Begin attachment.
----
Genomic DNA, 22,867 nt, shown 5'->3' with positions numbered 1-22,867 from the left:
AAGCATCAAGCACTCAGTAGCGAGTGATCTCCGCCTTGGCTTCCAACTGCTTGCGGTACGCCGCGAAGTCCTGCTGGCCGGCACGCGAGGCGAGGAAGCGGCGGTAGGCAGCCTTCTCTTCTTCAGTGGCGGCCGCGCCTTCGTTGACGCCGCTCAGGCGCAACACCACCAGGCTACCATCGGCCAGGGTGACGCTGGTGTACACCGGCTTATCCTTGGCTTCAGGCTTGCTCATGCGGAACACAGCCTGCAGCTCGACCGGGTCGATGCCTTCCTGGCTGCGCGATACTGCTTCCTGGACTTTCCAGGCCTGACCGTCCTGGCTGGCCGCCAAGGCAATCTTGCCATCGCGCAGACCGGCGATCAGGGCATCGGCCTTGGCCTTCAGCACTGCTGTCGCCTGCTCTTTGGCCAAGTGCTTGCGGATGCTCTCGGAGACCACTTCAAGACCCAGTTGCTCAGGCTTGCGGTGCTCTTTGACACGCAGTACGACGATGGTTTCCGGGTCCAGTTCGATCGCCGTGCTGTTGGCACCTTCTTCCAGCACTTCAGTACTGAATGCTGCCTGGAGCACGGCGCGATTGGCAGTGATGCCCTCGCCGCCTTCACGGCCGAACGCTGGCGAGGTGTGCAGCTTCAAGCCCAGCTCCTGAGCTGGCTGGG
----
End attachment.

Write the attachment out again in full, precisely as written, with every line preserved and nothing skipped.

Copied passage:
Genomic DNA, 22,867 nt, shown 5'->3' with positions numbered 1-22,867 from the left:
AAGCATCAAGCACTCAGTAGCGAGTGATCTCCGCCTTGGCTTCCAACTGCTTGCGGTACGCCGCGAAGTCCTGCTGGCCGGCACGCGAGGCGAGGAAGCGGCGGTAGGCAGCCTTCTCTTCTTCAGTGGCGGCCGCGCCTTCGTTGACGCCGCTCAGGCGCAACACCACCAGGCTACCATCGGCCAGGGTGACGCTGGTGTACACCGGCTTATCCTTGGCTTCAGGCTTGCTCATGCGGAACACAGCCTGCAGCTCGACCGGGTCGATGCCTTCCTGGCTGCGCGATACTGCTTCCTGGACTTTCCAGGCCTGACCGTCCTGGCTGGCCGCCAAGGCAATCTTGCCATCGCGCAGACCGGCGATCAGGGCATCGGCCTTGGCCTTCAGCACTGCTGTCGCCTGCTCTTTGGCCAAGTGCTTGCGGATGCTCTCGGAGACCACTTCAAGACCCAGTTGCTCAGGCTTGCGGTGCTCTTTGACACGCAGTACGACGATGGTTTCCGGGTCCAGTTCGATCGCCGTGCTGTTGGCACCTTCTTCCAGCACTTCAGTACTGAATGCTGCCTGGAGCACGGCGCGATTGGCAGTGATGCCCTCGCCGCCTTCACGGCCGAACGCTGGCGAGGTGTGCAGCTTCAAGCCCAGCTCCTGAGCTGGCTGGG